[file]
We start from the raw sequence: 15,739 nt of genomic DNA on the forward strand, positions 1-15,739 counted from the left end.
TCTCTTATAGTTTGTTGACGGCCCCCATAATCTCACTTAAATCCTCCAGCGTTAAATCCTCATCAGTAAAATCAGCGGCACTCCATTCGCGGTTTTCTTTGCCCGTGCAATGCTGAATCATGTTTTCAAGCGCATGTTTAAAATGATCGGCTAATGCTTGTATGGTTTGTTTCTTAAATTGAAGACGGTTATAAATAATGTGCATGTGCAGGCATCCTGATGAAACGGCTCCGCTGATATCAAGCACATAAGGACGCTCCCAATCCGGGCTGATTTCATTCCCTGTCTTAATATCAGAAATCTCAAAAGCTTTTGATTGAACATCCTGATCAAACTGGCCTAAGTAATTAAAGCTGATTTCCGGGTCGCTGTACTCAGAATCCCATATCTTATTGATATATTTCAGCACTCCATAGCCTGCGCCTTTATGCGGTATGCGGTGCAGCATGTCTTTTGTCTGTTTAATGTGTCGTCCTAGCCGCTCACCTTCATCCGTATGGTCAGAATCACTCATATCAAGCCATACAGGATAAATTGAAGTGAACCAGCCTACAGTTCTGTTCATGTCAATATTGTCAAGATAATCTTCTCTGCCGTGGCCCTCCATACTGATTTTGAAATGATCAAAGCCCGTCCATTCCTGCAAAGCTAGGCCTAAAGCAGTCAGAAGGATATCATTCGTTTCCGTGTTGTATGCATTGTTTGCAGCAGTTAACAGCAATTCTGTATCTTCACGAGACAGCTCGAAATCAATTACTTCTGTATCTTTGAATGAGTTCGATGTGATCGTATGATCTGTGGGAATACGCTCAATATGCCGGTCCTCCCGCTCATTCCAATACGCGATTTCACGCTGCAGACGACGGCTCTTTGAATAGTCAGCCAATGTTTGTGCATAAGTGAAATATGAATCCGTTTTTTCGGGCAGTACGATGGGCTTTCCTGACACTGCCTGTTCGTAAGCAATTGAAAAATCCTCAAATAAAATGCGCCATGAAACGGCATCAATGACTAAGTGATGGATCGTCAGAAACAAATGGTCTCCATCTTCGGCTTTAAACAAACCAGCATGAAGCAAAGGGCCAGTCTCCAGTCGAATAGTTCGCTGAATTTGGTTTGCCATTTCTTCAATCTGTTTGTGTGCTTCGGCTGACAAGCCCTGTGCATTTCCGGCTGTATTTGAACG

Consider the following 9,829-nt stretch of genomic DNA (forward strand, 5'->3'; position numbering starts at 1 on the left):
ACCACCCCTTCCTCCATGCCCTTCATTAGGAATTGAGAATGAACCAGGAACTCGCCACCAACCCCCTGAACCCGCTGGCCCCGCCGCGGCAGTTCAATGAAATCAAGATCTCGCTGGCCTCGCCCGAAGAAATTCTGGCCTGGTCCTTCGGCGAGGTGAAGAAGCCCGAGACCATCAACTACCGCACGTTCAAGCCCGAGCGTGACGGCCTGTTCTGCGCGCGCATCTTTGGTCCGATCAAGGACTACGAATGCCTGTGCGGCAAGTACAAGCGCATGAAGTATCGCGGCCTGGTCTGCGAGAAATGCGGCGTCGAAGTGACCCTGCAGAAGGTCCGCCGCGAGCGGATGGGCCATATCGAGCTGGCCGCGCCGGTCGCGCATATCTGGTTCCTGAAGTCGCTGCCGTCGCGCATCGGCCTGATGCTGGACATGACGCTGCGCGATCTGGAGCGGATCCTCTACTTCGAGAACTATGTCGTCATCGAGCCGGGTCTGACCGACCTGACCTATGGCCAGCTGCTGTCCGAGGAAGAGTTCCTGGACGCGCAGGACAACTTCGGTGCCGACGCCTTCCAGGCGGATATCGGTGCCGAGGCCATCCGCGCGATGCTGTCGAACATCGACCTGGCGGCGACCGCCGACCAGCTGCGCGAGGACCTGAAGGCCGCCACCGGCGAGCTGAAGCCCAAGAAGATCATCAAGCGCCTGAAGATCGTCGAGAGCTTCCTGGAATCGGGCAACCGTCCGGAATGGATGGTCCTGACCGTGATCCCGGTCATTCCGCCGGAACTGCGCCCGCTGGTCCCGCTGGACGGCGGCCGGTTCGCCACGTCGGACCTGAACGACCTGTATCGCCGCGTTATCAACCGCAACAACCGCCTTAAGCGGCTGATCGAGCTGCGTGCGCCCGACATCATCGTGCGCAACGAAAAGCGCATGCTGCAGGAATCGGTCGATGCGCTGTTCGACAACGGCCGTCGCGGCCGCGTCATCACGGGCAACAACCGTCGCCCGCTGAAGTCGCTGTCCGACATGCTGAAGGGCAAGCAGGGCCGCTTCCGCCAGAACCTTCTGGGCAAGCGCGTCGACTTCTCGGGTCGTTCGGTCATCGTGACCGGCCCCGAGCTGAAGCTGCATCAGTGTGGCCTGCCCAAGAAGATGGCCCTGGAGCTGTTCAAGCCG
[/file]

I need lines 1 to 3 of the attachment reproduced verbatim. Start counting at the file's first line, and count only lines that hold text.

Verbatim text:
We start from the raw sequence: 15,739 nt of genomic DNA on the forward strand, positions 1-15,739 counted from the left end.
TCTCTTATAGTTTGTTGACGGCCCCCATAATCTCACTTAAATCCTCCAGCGTTAAATCCTCATCAGTAAAATCAGCGGCACTCCATTCGCGGTTTTCTTTGCCCGTGCAATGCTGAATCATGTTTTCAAGCGCATGTTTAAAATGATCGGCTAATGCTTGTATGGTTTGTTTCTTAAATTGAAGACGGTTATAAATAATGTGCATGTGCAGGCATCCTGATGAAACGGCTCCGCTGATATCAAGCACATAAGGACGCTCCCAATCCGGGCTGATTTCATTCCCTGTCTTAATATCAGAAATCTCAAAAGCTTTTGATTGAACATCCTGATCAAACTGGCCTAAGTAATTAAAGCTGATTTCCGGGTCGCTGTACTCAGAATCCCATATCTTATTGATATATTTCAGCACTCCATAGCCTGCGCCTTTATGCGGTATGCGGTGCAGCATGTCTTTTGTCTGTTTAATGTGTCGTCCTAGCCGCTCACCTTCATCCGTATGGTCAGAATCACTCATATCAAGCCATACAGGATAAATTGAAGTGAACCAGCCTACAGTTCTGTTCATGTCAATATTGTCAAGATAATCTTCTCTGCCGTGGCCCTCCATACTGATTTTGAAATGATCAAAGCCCGTCCATTCCTGCAAAGCTAGGCCTAAAGCAGTCAGAAGGATATCATTCGTTTCCGTGTTGTATGCATTGTTTGCAGCAGTTAACAGCAATTCTGTATCTTCACGAGACAGCTCGAAATCAATTACTTCTGTATCTTTGAATGAGTTCGATGTGATCGTATGATCTGTGGGAATACGCTCAATATGCCGGTCCTCCCGCTCATTCCAATACGCGATTTCACGCTGCAGACGACGGCTCTTTGAATAGTCAGCCAATGTTTGTGCATAAGTGAAATATGAATCCGTTTTTTCGGGCAGTACGATGGGCTTTCCTGACACTGCCTGTTCGTAAGCAATTGAAAAATCCTCAAATAAAATGCGCCATGAAACGGCATCAATGACTAAGTGATGGATCGTCAGAAACAAATGGTCTCCATCTTCGGCTTTAAACAAACCAGCATGAAGCAAAGGGCCAGTCTCCAGTCGAATAGTTCGCTGAATTTGGTTTGCCATTTCTTCAATCTGTTTGTGTGCTTCGGCTGACAAGCCCTGTGCATTTCCGGCTGTATTTGAACG

Consider the following 9,829-nt stretch of genomic DNA (forward strand, 5'->3'; position numbering starts at 1 on the left):